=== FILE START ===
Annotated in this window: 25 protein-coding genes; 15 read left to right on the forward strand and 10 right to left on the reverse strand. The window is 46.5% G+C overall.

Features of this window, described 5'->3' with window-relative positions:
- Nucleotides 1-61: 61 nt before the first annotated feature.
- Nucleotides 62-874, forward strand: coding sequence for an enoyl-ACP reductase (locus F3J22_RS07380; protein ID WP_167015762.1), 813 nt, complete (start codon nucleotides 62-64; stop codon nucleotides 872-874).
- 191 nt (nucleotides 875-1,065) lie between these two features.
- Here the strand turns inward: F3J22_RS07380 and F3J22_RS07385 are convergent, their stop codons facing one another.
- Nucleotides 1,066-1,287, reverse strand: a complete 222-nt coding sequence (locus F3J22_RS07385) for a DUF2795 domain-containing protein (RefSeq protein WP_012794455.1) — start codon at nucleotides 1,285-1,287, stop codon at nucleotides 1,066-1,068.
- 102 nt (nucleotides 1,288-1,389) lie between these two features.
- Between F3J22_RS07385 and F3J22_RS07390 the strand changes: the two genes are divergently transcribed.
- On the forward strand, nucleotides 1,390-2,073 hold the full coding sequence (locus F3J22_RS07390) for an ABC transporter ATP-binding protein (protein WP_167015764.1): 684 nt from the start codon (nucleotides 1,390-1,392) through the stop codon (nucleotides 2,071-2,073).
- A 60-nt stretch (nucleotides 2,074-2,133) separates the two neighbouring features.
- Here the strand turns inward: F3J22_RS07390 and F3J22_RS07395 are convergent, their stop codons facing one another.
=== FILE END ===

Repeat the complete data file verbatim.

Annotated in this window: 25 protein-coding genes; 15 read left to right on the forward strand and 10 right to left on the reverse strand. The window is 46.5% G+C overall.

Features of this window, described 5'->3' with window-relative positions:
- Nucleotides 1-61: 61 nt before the first annotated feature.
- Nucleotides 62-874, forward strand: coding sequence for an enoyl-ACP reductase (locus F3J22_RS07380; protein ID WP_167015762.1), 813 nt, complete (start codon nucleotides 62-64; stop codon nucleotides 872-874).
- 191 nt (nucleotides 875-1,065) lie between these two features.
- Here the strand turns inward: F3J22_RS07380 and F3J22_RS07385 are convergent, their stop codons facing one another.
- Nucleotides 1,066-1,287, reverse strand: a complete 222-nt coding sequence (locus F3J22_RS07385) for a DUF2795 domain-containing protein (RefSeq protein WP_012794455.1) — start codon at nucleotides 1,285-1,287, stop codon at nucleotides 1,066-1,068.
- 102 nt (nucleotides 1,288-1,389) lie between these two features.
- Between F3J22_RS07385 and F3J22_RS07390 the strand changes: the two genes are divergently transcribed.
- On the forward strand, nucleotides 1,390-2,073 hold the full coding sequence (locus F3J22_RS07390) for an ABC transporter ATP-binding protein (protein WP_167015764.1): 684 nt from the start codon (nucleotides 1,390-1,392) through the stop codon (nucleotides 2,071-2,073).
- A 60-nt stretch (nucleotides 2,074-2,133) separates the two neighbouring features.
- Here the strand turns inward: F3J22_RS07390 and F3J22_RS07395 are convergent, their stop codons facing one another.